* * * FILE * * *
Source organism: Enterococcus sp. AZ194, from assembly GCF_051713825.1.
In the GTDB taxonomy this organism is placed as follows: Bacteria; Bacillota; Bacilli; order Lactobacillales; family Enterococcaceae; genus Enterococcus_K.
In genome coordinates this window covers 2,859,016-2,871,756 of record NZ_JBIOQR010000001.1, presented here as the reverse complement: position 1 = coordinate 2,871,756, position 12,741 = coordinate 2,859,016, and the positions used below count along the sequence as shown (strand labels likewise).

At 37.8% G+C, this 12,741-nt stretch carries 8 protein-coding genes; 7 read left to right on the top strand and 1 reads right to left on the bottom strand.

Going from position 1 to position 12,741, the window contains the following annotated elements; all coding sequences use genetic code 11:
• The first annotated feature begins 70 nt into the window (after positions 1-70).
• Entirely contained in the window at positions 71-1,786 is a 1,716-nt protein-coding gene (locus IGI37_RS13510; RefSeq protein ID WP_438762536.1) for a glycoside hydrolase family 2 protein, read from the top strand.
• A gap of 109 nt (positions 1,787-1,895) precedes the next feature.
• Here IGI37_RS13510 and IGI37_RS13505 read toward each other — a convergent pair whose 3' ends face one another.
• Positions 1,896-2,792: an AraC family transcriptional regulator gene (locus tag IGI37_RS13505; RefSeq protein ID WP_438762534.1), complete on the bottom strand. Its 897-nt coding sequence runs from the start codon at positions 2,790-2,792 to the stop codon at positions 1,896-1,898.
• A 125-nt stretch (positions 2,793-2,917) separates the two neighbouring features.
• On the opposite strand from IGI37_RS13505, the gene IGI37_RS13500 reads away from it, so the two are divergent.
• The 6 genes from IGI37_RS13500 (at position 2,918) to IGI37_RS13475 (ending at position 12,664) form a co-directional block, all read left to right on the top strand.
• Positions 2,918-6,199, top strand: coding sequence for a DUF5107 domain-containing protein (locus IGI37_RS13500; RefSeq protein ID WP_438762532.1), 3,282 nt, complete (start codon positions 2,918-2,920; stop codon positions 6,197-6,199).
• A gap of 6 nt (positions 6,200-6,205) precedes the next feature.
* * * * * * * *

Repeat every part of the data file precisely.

Source organism: Enterococcus sp. AZ194, from assembly GCF_051713825.1.
In the GTDB taxonomy this organism is placed as follows: Bacteria; Bacillota; Bacilli; order Lactobacillales; family Enterococcaceae; genus Enterococcus_K.
In genome coordinates this window covers 2,859,016-2,871,756 of record NZ_JBIOQR010000001.1, presented here as the reverse complement: position 1 = coordinate 2,871,756, position 12,741 = coordinate 2,859,016, and the positions used below count along the sequence as shown (strand labels likewise).

At 37.8% G+C, this 12,741-nt stretch carries 8 protein-coding genes; 7 read left to right on the top strand and 1 reads right to left on the bottom strand.

Going from position 1 to position 12,741, the window contains the following annotated elements; all coding sequences use genetic code 11:
• The first annotated feature begins 70 nt into the window (after positions 1-70).
• Entirely contained in the window at positions 71-1,786 is a 1,716-nt protein-coding gene (locus IGI37_RS13510; RefSeq protein ID WP_438762536.1) for a glycoside hydrolase family 2 protein, read from the top strand.
• A gap of 109 nt (positions 1,787-1,895) precedes the next feature.
• Here IGI37_RS13510 and IGI37_RS13505 read toward each other — a convergent pair whose 3' ends face one another.
• Positions 1,896-2,792: an AraC family transcriptional regulator gene (locus tag IGI37_RS13505; RefSeq protein ID WP_438762534.1), complete on the bottom strand. Its 897-nt coding sequence runs from the start codon at positions 2,790-2,792 to the stop codon at positions 1,896-1,898.
• A 125-nt stretch (positions 2,793-2,917) separates the two neighbouring features.
• On the opposite strand from IGI37_RS13505, the gene IGI37_RS13500 reads away from it, so the two are divergent.
• The 6 genes from IGI37_RS13500 (at position 2,918) to IGI37_RS13475 (ending at position 12,664) form a co-directional block, all read left to right on the top strand.
• Positions 2,918-6,199, top strand: coding sequence for a DUF5107 domain-containing protein (locus IGI37_RS13500; RefSeq protein ID WP_438762532.1), 3,282 nt, complete (start codon positions 2,918-2,920; stop codon positions 6,197-6,199).
• A gap of 6 nt (positions 6,200-6,205) precedes the next feature.